The Secret Leopard Societies of West Africa – The World’s Most Notorious Cannibals

“Some time before Chief Dapaba died, many people had disappeared from that area. While they crossed the river in a canoe, ‘leopard people’ grabbed them, pulled them under the water, cut their heart out and left the corpses. These ‘leopard people’ would dress in leopard skins and put on claws of steel with which they stabbed their victims.”

(Guenter, 1992: p. 55/56).

It is very rarely the case that any tribal society of the world is given such significant notoriety as the secret leopard societies of West Africa. With gruesome tales emerging of the mysterious leopard men from as early as the 1890s, the narcissistic operations of the tribal cannibals didn’t disappear until as late as the 1950s; although, it is still unknown exactly when the merciless clan did eventually cease to exist, or if even it did go completely extinct. Centered in the heart of Sierra Leone and surrounding districts, the leopard men were the most psychotic of any organised criminal group in the world.

The goal of the society was to gain supernatural powers and protection through ritualistic sacrifice. Yongolado – the designated murderer of the society, would dress head to toe in the sacred animal’s skin and ruthlessly ambush any unsuspecting traveller out in the wilderness of the jungle, where the victim would be most vulnerable to attack. The sharp claws of the leopard skin would craftily be replaced by three-pronged forks and iron knives in order to cunningly disguise any killing the Yongolado made with that of the animal itself. Once the murder had taken place, the cannibals would slice up the body and distribute the parts throughout the society where it would be contrived into bofima – an omnipotent medicine that allegedly gifted the consumer with supernatural powers and bolstered the strength of the clan as a whole.

Gaining membership to the fearless society was not a challenge for the faint of heart. Each prospective member would be required to produce the sacrifice of either a teenage girl of his own or the blood of his wife in order to gain access to the club’s barbaric operations. On the eve of this sacrifice, a cannibal meal would be prepared and devoured and the candidate accompanied by companions of the society would run rampant through the jungle, imitating the blood-curdling sounds of leopards as they did. On the day of sacrifice, the new member would plan an ambush on their chosen family member by luring their victim into the jungle and hiding in the thick brush upon their passing. The leopard man would then proceed to pounce upon their victim, stabbing their leopard claw replicas into the victims neck and then decimating the body for the glory of the society.

Throughout the duration of the rule of President Edwin Barclay in Liberia from 1930 to the early 1940s, hair-raising reports of the greatly feared leopard men began to surge. A German Doctor who lived in Liberia for ten years describes one of his most chilling encounters with the murderous society. It reads as follows:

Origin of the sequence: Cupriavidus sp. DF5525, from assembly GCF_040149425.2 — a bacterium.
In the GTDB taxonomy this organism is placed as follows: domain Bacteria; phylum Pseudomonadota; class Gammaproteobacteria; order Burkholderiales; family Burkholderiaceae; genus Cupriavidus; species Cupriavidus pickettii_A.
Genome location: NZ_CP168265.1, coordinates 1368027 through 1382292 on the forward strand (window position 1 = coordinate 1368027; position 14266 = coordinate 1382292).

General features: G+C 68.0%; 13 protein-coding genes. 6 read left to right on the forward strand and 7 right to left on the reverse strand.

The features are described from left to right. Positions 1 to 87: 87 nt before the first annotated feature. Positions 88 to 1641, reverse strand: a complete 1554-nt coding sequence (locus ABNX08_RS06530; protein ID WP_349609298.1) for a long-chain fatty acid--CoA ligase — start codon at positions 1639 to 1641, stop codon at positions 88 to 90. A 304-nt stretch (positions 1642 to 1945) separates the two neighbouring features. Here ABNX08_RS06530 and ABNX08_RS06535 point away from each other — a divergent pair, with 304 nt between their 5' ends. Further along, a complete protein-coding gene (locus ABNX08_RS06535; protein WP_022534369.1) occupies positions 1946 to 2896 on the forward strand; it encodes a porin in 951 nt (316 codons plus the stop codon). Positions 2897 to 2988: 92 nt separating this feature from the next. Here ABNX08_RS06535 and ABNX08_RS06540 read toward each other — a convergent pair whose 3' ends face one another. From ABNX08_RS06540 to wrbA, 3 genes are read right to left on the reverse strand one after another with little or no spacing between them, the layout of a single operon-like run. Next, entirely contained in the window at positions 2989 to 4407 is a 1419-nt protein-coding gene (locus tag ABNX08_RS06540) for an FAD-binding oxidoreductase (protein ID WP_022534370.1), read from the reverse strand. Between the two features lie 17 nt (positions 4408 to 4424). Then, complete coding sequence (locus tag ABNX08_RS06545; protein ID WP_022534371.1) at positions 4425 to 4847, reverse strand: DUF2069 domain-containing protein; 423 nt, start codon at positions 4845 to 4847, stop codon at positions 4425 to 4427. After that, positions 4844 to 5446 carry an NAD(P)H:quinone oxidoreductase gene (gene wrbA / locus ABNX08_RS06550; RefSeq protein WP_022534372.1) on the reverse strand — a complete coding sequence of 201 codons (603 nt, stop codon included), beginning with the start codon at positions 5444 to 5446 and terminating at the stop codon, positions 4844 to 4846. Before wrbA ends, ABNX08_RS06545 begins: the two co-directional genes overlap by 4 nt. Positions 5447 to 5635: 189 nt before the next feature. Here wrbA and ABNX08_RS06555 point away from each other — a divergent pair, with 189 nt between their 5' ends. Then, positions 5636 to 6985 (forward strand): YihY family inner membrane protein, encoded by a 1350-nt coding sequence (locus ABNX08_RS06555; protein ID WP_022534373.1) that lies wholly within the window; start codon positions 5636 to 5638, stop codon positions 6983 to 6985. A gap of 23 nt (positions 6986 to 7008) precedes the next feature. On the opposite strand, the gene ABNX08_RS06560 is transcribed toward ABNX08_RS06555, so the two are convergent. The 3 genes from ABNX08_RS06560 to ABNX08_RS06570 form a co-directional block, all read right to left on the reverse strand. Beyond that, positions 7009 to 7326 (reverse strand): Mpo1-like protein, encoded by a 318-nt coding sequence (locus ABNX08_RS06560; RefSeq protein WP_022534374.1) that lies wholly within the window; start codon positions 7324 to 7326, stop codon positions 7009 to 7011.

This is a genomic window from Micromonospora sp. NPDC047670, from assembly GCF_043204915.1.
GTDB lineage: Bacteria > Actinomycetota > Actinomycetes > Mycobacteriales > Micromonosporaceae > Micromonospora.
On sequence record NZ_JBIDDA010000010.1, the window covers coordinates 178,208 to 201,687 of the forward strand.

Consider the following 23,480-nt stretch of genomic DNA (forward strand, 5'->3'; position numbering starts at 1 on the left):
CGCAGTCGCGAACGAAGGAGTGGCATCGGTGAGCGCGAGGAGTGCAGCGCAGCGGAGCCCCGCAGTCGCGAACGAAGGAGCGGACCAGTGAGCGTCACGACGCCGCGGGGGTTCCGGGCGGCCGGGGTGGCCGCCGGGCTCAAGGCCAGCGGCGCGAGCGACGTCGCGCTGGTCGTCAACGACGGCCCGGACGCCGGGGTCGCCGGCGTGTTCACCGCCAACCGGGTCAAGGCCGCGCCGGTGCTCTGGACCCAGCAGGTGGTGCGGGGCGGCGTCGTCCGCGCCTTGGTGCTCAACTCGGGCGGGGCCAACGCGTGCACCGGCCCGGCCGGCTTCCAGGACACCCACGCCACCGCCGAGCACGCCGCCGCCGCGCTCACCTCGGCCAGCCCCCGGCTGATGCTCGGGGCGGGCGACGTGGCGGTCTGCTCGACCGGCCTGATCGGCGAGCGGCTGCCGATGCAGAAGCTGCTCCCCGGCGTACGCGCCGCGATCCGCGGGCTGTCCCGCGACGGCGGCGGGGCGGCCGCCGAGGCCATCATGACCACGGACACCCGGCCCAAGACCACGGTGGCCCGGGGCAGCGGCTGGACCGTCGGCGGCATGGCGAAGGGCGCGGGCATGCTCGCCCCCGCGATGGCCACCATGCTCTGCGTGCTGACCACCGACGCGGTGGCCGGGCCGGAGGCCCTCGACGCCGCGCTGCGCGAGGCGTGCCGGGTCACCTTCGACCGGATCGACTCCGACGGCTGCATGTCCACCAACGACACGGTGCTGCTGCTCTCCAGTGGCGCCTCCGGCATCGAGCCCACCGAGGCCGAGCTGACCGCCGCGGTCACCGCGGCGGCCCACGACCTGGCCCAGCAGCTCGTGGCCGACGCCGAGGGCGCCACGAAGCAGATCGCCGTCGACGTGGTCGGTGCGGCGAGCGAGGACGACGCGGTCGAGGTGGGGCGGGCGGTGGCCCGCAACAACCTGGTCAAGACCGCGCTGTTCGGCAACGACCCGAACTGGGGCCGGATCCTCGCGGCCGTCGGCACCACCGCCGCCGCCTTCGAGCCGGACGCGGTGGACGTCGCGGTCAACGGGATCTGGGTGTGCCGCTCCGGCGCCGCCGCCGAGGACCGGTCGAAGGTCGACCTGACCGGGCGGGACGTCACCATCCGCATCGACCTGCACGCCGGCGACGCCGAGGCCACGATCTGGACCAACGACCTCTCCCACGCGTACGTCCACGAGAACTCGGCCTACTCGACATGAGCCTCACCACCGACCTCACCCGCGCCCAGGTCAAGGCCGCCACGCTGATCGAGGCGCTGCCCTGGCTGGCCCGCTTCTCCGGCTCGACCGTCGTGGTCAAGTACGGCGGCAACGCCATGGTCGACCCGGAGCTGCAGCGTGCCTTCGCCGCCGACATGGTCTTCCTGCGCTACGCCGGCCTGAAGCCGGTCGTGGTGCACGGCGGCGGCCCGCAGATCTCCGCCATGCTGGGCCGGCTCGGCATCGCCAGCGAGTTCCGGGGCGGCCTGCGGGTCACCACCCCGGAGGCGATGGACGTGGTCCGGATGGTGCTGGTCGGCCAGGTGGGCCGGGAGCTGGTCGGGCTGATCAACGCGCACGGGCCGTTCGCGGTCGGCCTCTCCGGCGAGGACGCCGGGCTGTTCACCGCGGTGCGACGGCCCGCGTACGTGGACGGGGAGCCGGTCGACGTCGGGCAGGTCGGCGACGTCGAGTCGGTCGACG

“There, on a mat in a house, I found the horribly mutilated body of a fifteen-year-old girl. The neck was torn to ribbons by the teeth and claws of the animal, the intestines were torn out, the pelvis shattered, and one thigh was missing. A part of the thigh, gnawed to the bone, and a piece of the shin-bone lay near the body. It seemed at first glance that only a beast of prey could have treated the girl’s body in this way, but closer investigation brought certain particularities to light which did not fit in with the picture. I observed, for example, that the skin at the edge of the undamaged part of the chest was torn by strangely regular gashes about an inch long. Also the liver had been removed from the body with a clean cut no beast could make. I was struck, too, by a piece of intestine the ends of which appeared to have been smoothly cut off, and, lastly, there was the fracture of the thigh – a classic example of fracture by bending.”

(Junge, 1952: p. 176).

As can be gathered from Werner Junge’s observations, the leopard men were utterly merciless in their operations. Their limited morals could only have been concentrated on that of their own selfish superstitions. Although, the leopard men were not the only cannibalistic murderers that roamed the jungles and villages of West Africa in these times – the fear of being ambushed and killed by the Devil society or the Crocodile society were also quite prominent among tribal villagers living in these areas throughout the 20th century. However, in spite of these other dangerous societies, it can not be disputed that the secret leopard societies of West Africa were the most notorious of any clan. I’d certainly rather become a hostage to the affairs of Islamic State than these primitive psychopaths.

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